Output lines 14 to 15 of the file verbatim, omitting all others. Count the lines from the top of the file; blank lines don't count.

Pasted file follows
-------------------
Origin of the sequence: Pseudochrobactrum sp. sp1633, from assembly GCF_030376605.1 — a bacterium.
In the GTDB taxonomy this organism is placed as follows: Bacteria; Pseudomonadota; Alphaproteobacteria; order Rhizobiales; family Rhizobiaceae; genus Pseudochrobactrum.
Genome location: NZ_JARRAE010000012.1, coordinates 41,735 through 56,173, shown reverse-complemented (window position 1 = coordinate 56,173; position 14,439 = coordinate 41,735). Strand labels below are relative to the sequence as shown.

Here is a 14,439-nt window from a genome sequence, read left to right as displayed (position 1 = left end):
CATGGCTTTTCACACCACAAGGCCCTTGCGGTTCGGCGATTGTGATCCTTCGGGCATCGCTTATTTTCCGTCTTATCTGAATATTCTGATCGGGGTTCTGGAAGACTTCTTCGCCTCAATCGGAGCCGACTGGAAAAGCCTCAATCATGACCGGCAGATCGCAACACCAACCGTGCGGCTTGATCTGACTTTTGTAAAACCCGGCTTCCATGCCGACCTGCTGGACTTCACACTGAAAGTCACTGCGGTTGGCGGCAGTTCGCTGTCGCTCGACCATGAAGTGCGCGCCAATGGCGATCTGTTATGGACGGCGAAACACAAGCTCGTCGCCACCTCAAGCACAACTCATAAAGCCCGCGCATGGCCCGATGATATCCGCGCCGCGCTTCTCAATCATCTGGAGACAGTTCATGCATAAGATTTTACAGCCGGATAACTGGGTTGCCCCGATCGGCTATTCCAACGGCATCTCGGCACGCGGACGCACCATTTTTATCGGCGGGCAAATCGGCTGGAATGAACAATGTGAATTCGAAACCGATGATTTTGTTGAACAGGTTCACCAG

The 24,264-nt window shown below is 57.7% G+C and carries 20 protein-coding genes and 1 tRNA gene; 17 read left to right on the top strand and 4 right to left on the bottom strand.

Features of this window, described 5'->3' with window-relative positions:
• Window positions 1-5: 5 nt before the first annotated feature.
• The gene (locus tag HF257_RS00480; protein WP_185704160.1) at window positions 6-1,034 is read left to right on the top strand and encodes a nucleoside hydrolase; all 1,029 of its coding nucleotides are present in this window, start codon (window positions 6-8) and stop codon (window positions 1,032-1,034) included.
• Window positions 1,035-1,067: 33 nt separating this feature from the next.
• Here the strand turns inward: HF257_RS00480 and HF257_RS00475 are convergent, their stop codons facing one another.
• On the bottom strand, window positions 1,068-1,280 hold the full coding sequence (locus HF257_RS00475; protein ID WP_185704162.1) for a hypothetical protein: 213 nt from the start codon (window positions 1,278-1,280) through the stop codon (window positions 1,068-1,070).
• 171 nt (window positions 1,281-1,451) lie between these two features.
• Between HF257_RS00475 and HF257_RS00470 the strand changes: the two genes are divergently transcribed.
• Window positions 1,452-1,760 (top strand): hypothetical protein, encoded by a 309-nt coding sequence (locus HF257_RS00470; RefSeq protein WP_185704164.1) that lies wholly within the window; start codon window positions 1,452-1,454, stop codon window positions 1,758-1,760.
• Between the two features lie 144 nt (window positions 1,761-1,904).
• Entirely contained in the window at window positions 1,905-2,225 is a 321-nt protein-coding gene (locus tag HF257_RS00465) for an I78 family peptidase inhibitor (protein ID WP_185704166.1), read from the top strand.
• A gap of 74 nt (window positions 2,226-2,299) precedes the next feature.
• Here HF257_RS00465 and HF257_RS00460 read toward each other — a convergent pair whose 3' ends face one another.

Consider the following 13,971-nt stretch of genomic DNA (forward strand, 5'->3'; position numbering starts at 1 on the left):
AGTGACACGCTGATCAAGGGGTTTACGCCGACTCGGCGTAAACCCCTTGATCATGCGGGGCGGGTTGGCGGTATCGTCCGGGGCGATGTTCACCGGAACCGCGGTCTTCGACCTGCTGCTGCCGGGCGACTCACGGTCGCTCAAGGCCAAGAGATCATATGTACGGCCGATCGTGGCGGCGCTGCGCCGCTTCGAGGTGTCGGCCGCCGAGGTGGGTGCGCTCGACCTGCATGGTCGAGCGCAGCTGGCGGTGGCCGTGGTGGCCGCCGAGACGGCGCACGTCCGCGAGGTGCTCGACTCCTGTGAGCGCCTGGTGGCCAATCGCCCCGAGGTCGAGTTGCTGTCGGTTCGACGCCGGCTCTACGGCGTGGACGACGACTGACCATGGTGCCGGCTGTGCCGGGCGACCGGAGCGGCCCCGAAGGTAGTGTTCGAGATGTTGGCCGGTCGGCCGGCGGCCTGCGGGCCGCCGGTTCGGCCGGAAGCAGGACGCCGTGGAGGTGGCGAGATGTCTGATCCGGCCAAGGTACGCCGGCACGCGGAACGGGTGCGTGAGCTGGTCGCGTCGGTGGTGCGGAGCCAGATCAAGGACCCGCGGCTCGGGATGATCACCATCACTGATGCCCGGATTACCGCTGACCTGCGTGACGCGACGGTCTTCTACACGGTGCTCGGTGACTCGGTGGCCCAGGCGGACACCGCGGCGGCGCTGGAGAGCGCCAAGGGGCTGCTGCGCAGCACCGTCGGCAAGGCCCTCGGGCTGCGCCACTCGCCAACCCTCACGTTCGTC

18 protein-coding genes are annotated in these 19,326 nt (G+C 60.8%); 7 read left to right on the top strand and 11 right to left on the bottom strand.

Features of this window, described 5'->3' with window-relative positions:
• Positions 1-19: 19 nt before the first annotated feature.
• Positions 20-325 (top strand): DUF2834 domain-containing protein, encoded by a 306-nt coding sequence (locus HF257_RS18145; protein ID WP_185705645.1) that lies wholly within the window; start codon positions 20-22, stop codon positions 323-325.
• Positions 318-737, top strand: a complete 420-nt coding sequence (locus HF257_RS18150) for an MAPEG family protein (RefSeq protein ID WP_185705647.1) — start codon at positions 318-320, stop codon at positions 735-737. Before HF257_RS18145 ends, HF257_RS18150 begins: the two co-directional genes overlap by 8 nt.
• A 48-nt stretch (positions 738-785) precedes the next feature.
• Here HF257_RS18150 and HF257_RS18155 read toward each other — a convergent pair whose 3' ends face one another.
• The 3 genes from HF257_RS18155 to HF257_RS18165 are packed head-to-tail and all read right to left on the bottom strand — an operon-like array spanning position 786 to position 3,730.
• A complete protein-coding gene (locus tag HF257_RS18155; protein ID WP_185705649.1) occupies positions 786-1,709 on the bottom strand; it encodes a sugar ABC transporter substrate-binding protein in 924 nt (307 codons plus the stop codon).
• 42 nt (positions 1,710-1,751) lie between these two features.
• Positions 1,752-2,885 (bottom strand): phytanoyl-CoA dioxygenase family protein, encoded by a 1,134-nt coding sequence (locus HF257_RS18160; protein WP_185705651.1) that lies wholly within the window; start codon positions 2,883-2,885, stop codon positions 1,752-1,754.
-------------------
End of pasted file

• Between HF257_RS00475 and HF257_RS00470 the strand changes: the two genes are divergently transcribed.
• Window positions 1,452-1,760 (top strand): hypothetical protein, encoded by a 309-nt coding sequence (locus HF257_RS00470; RefSeq protein WP_185704164.1) that lies wholly within the window; start codon window positions 1,452-1,454, stop codon window positions 1,758-1,760.